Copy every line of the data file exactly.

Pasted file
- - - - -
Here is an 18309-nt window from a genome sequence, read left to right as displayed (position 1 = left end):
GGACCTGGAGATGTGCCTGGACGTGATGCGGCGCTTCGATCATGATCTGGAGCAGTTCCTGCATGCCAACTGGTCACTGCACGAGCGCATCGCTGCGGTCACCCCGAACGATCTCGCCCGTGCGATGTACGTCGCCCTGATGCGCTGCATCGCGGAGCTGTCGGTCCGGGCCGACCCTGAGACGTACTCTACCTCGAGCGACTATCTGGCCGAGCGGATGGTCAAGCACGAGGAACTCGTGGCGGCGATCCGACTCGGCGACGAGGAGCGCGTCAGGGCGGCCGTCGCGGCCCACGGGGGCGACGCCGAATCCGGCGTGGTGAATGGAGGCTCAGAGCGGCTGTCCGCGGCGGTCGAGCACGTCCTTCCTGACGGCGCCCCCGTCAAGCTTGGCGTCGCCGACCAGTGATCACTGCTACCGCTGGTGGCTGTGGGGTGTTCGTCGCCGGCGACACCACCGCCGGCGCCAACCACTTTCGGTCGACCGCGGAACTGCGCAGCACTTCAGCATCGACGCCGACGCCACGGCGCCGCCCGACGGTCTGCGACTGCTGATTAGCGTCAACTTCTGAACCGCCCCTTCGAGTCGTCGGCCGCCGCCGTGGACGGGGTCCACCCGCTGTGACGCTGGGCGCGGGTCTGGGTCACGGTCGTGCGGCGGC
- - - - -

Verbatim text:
Here is an 18309-nt window from a genome sequence, read left to right as displayed (position 1 = left end):
GGACCTGGAGATGTGCCTGGACGTGATGCGGCGCTTCGATCATGATCTGGAGCAGTTCCTGCATGCCAACTGGTCACTGCACGAGCGCATCGCTGCGGTCACCCCGAACGATCTCGCCCGTGCGATGTACGTCGCCCTGATGCGCTGCATCGCGGAGCTGTCGGTCCGGGCCGACCCTGAGACGTACTCTACCTCGAGCGACTATCTGGCCGAGCGGATGGTCAAGCACGAGGAACTCGTGGCGGCGATCCGACTCGGCGACGAGGAGCGCGTCAGGGCGGCCGTCGCGGCCCACGGGGGCGACGCCGAATCCGGCGTGGTGAATGGAGGCTCAGAGCGGCTGTCCGCGGCGGTCGAGCACGTCCTTCCTGACGGCGCCCCCGTCAAGCTTGGCGTCGCCGACCAGTGATCACTGCTACCGCTGGTGGCTGTGGGGTGTTCGTCGCCGGCGACACCACCGCCGGCGCCAACCACTTTCGGTCGACCGCGGAACTGCGCAGCACTTCAGCATCGACGCCGACGCCACGGCGCCGCCCGACGGTCTGCGACTGCTGATTAGCGTCAACTTCTGAACCGCCCCTTCGAGTCGTCGGCCGCCGCCGTGGACGGGGTCCACCCGCTGTGACGCTGGGCGCGGGTCTGGGTCACGGTCGTGCGGCGGC